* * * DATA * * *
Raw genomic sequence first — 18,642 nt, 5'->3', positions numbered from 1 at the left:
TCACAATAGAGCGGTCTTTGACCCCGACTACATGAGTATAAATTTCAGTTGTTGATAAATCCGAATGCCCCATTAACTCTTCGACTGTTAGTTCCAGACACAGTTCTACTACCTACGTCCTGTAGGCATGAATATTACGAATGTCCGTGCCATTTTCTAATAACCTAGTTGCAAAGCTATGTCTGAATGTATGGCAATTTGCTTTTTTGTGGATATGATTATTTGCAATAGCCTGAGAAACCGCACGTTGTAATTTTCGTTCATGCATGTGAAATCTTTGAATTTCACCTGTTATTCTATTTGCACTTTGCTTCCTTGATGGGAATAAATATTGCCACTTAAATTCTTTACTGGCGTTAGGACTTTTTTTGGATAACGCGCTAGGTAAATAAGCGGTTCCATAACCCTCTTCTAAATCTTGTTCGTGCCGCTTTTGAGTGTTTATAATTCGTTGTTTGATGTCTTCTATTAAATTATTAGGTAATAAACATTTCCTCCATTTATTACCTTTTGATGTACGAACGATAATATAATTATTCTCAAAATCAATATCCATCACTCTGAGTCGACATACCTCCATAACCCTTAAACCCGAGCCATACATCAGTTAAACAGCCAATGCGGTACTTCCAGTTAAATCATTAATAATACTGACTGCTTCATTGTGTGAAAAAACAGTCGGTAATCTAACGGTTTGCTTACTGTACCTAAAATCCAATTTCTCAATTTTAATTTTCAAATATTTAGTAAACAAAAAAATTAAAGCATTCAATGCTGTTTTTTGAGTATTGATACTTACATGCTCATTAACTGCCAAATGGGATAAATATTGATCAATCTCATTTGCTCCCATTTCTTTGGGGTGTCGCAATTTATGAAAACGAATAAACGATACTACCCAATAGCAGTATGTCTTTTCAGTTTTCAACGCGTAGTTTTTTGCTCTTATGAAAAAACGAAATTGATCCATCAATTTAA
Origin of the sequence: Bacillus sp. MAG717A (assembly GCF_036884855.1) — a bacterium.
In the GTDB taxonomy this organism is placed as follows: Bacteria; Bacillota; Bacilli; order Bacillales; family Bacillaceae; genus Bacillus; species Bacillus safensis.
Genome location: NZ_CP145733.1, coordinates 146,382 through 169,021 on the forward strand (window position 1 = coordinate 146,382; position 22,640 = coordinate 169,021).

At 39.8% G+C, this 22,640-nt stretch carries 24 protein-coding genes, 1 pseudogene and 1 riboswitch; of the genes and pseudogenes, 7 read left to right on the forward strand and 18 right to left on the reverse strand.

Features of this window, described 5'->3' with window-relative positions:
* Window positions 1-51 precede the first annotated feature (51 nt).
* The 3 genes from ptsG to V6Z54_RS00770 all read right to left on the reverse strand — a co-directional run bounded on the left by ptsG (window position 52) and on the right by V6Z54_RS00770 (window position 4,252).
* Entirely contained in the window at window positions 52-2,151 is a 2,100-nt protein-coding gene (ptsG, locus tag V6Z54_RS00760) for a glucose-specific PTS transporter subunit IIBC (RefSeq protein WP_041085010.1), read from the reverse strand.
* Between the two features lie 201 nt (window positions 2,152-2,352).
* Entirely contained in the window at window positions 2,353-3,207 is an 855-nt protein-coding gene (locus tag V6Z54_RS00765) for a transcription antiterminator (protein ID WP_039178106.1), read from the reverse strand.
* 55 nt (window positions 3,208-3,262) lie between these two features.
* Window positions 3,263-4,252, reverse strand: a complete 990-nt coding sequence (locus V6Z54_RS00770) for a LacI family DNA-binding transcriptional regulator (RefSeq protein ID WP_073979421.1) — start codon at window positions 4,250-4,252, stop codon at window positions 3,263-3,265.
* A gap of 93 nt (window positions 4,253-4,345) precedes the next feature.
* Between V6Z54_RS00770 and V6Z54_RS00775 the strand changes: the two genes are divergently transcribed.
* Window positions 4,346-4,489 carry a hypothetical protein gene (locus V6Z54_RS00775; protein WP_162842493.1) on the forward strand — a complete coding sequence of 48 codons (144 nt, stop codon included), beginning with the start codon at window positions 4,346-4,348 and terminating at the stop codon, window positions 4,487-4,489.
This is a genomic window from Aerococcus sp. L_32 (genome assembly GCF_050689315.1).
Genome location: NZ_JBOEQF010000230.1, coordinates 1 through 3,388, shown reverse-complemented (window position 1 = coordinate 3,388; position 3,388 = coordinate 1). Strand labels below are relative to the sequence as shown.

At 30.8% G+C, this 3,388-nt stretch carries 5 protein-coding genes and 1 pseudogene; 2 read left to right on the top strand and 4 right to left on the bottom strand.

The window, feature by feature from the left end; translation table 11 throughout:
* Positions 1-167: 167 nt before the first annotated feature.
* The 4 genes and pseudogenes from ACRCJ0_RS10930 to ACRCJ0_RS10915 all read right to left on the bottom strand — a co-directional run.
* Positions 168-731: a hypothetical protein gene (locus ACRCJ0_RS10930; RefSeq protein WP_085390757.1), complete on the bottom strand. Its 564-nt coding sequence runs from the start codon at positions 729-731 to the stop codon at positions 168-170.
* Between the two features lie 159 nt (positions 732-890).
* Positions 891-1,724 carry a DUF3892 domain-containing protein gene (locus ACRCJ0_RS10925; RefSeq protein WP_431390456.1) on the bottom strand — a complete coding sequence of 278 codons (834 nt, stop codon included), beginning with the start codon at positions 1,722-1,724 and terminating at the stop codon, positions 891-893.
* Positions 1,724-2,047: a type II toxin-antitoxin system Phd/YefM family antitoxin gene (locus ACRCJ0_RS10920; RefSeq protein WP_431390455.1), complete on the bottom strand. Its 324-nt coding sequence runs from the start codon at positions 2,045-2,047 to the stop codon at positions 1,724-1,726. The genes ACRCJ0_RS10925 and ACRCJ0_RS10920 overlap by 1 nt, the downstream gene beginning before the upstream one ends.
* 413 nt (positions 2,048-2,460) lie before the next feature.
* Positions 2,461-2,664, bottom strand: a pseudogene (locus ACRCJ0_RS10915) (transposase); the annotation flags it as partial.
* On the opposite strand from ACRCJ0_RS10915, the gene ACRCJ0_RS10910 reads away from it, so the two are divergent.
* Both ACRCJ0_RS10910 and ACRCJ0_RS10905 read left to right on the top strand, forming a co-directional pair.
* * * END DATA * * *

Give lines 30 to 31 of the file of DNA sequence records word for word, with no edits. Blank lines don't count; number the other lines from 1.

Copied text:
* On the opposite strand from ACRCJ0_RS10915, the gene ACRCJ0_RS10910 reads away from it, so the two are divergent.
* Both ACRCJ0_RS10910 and ACRCJ0_RS10905 read left to right on the top strand, forming a co-directional pair.